There’s a little confusion about what people can and cannot do in regards to home brewing and distilling. This isn’t surprising, because although there are a few federal mandates, each state has its own rules about brewing beer, wine or liquor.
What Can I Do at Home?
Brewing your own beer and wine for personal consumption is completely fine. Distilling spirits like whiskey or moonshine is illegal. This includes barrel or still distilling. Depending on the state, it may be perfectly legal to own a still. In certain areas of the country, you are allowed to use it to make essential oils or perfume. In Minnesota, however, even finding an antique still and displaying it in your home is illegal. If you so much as use it to distill water, you’d be facing a felony.
Why is it Illegal to Make My Own Spirits?
First of all, it’s dangerous. Distilling spirits uses alcohol and heat, and theses combinations can cause explosions when not properly managed. Home distillers are also often tempted to create their own equipment instead of purchasing the correct brewing materials, which also lead to improper techniques and potential hazards.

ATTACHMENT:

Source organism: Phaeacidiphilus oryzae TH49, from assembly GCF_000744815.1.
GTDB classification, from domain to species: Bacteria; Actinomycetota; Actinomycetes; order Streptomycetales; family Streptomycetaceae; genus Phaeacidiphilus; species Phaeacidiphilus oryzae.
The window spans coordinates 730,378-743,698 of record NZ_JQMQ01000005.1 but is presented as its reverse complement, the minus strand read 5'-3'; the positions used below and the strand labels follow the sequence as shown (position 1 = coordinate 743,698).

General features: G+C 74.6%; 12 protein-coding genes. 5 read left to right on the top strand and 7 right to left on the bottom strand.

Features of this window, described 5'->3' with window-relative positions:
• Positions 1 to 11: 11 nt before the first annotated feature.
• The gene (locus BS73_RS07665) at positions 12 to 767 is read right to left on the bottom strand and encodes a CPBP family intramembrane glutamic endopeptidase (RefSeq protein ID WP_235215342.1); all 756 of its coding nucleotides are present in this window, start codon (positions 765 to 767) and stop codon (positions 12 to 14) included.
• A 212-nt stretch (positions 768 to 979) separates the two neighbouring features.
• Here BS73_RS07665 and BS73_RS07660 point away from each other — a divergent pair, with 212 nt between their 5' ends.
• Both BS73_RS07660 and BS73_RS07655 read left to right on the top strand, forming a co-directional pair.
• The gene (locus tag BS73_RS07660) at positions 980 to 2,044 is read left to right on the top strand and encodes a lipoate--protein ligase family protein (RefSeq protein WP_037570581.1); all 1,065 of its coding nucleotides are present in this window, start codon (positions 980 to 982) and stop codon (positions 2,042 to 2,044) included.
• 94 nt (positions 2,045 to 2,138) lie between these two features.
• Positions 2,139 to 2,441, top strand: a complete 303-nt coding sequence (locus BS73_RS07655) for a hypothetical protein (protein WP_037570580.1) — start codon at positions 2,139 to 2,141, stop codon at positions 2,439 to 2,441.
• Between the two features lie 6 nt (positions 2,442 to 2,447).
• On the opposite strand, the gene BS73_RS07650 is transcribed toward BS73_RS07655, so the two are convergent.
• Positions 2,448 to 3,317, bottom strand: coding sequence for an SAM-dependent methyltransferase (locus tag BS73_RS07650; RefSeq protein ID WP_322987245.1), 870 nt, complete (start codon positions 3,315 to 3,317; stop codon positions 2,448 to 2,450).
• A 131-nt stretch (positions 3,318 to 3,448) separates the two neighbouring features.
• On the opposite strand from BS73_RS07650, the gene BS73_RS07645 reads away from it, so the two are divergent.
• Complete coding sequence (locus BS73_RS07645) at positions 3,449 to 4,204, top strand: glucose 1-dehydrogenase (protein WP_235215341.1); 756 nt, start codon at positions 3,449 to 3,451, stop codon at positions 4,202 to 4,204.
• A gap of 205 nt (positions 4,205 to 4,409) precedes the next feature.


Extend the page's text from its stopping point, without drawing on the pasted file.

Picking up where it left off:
Secondly, taxes. Much more than beer or wine, distilled spirits are taxed at the highest rate of any alcohol. Taxes on alcohol has been a major source of government revenue throughout our history.
What If I Want to Try Distilling?
If you are interested in making your own whiskey or liquors at home, the first step is to become familiar with the laws and regulations related to distilling spirits. Once you understand these laws, apply for the federal distilled spirits permit through the Alcohol and Tobacco Tax and Trade Bureau. You can apply online with no fee.
This takes care of the Federal level, but each state has its own rules, applications –and fees. In Minnesota, there is a collection of forms to complete and have approved before you can distill your own spirits.
Unless you plan on starting your own business making and distributing your own spirits, you’re probably better off making your own wine or beer at home. But fret not – there is an endless combination of flavors, brews, and specialties to try.
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